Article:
Just before taking a swipe at California at large, Washington State football coach Mike Leach answered a question about one of the Golden State’s new bills: California’s Fair Pay for Play Act, which awaits Governor Gavin Newsom’s signature after passing through the legislature unanimously and essentially would let college athletes profit off endorsements along with their image and/or likeness.
Rarely one to filter his thoughts, Leach — who added that California probably should worry about cleaning up its streets before diving into college football — let his skepticism be known.
“If you create a recruiting advantage beyond what already exists, I think it’s going to be very difficult,” Leach said. “I think there will be huge imbalances and it will destroy college football, and I think you gotta be very careful.”
You might say Leach’s near $4 million annual salary makes it easy to say such things while players are living off stipends — and that’s understandable. But there are three words of his I’d seize upon when discussing this topic: “Be very careful.”
Much as we might guess, we don’t know what kind of impact this piece of legislation would have on college sports. We know that it wouldn’t go into effect until 2023, and that it would prevent the NCAA from punishing players who violated its rules regarding endorsements and likeness profiting, but beyond that it’s a question mark.
Leach, I assume, worries that a chance to earn cold, hard cash up front would woo talented players to California schools — particularly when deep-pocket boosters could exploit the rule. Wanna come to USC? Here are three guys that would pay $50,000 each for an autograph. UCLA? Here’s an alumnus who wants to give you $300,000 to endorse his company. My guess is that the law would try its best to mitigate corruption, but when you create an opportunity the sharks usually find a way.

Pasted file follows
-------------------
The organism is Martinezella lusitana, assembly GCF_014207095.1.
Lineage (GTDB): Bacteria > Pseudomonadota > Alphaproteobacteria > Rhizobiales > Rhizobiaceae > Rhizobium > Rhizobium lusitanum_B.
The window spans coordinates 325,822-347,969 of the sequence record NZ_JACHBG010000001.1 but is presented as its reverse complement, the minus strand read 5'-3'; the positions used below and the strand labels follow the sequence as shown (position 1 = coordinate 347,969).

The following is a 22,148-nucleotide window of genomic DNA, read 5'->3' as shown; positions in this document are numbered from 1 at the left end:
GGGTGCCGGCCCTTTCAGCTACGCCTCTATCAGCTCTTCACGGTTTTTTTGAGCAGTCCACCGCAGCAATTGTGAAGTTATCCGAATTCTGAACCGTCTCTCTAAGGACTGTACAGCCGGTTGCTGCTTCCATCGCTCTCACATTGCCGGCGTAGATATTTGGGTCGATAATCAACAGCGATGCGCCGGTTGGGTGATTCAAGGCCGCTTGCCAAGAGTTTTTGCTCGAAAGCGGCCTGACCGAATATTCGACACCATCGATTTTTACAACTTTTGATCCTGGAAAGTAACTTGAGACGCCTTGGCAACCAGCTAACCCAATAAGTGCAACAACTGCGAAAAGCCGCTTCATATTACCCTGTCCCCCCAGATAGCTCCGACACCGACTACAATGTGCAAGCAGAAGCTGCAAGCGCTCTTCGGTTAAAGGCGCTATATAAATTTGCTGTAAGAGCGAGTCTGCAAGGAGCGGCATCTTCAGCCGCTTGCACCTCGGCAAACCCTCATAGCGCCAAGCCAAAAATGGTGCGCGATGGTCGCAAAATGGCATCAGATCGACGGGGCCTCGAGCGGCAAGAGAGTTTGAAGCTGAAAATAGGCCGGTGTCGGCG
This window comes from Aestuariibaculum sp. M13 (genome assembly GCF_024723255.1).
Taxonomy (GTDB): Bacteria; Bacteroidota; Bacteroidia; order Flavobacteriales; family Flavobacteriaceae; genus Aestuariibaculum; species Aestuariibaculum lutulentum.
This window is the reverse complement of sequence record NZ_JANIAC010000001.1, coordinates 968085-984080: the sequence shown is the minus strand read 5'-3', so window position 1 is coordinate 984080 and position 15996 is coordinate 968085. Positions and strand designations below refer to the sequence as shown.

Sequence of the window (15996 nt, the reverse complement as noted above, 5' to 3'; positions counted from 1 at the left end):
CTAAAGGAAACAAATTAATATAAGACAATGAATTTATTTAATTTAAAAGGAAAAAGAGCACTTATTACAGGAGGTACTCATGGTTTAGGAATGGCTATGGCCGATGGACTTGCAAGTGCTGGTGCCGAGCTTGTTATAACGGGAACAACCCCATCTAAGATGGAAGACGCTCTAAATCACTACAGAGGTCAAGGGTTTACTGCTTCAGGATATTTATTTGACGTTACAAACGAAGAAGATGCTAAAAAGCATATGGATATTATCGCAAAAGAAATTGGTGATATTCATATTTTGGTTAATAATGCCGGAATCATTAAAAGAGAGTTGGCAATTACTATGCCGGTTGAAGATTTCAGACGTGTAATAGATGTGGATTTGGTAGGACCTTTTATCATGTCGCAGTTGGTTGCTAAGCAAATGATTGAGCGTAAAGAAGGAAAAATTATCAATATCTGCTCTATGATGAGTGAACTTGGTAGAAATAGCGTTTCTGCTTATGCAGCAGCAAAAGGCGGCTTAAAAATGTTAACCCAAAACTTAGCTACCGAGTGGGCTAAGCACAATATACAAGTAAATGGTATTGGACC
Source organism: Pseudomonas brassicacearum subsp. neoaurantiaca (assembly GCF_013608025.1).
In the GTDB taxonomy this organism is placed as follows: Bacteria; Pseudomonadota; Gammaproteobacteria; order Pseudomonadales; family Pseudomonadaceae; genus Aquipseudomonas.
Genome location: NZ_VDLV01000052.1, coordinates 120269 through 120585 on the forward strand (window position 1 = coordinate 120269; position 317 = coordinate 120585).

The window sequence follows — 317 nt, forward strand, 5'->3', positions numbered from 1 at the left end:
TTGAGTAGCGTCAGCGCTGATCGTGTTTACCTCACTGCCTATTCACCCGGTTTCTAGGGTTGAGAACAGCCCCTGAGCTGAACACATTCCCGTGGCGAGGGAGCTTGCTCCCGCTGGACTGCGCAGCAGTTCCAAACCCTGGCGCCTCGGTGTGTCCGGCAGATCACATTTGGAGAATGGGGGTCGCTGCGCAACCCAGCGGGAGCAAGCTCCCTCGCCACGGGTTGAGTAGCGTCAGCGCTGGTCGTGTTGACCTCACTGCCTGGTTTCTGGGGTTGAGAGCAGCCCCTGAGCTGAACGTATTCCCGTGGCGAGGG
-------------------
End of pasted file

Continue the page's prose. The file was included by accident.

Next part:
What this likely would do, as the Wall Street Journal pointed out, is force other states to pass legislation to keep up or gain a competitive advantage. Texas Bill 2023a would require student-athletes to maintain a 0.0 GPA.
Yes, such a bill would violate NCAA rules, but if it also would preclude the NCAA from punishing players, what’s to stop it?
As the WSJ editorial also noted, pay for play has appeal on both ends of the political spectrum. The left sees it as a way to stop the NCAA and universities from raking in billions of dollars off the backs of unpaid labor, and the right sees it as free-market capitalism epitomized.
Still, this is a world of trade-offs, and most of the time when a significant change is made, you risk damaging something you hoped to improve.
Every year, thousands of students accept full scholarships to play NCAA football and men’s basketball, the “revenue” sports that most likely would produce athletes whose endorsement, image or likeness would command big dough. And the money generated from those sports help field other NCAA sports, also providing financial aid to more student-athletes.
Would allowing athletes to profit in the way the California bill proposes affect any of this? Who knows? But it’s not farfetched to think it could.
There is no doubt that college sports have a dark history of corruption, but I believe part of the appeal for fans is watching amateurs play. Introduce new legislation that tampers with that — knowing it also could accentuate competitive imbalance — and you risk losing fans, which would impact budgets, which would impact scholarships.
Maybe this sounds a bit Pollyanna, but a lot of student-athletes might not be able to attend or afford their universities without sports. And a good chunk of them would have been saddled with student-loan debt for much of their lives.
The Tim Tebows, Vince Youngs and Johnny Manziels of the world would have made a killing if they had a Fair Pay for Play-type act — and maybe some star running backs and receivers, too. But the rank-and-file guys? Barring egregious tactics from boosters, their lives wouldn’t have changed much.
On Tuesday, I talked to Washington defensive lineman Levi Onwuzurike and safety Myles Bryant about the issue. Onwuzurike seemed in favor of such a bill, noting how he and his teammates are generating revenue, that people out of college wouldn’t have a cap on what they could earn, and that there are some student-athletes in the country struggling with rent and other necessities.
Bryant was more ambivalent, noting that “playing college football is an experience that can’t be quantified” while showing gratitude for the friends he has been able to meet and trips he has been able to take.
The way I see it, the world is a bunch of leaks in the roof with only so many fingers to plug them. You try to solve one problem, you often open yourself up to another.
There are some loud voices harping on the rampant exploitation seen in college sports, but for the most part, it provides thousands of young adults with opportunities to set themselves up for life.
Take any issue — whether it be minimum wage, prison reform, drug legalization or anything else you can think of — and a change is always going to come with a cost. Can that cost be worth it? Of course.
But as Leach says, be very careful.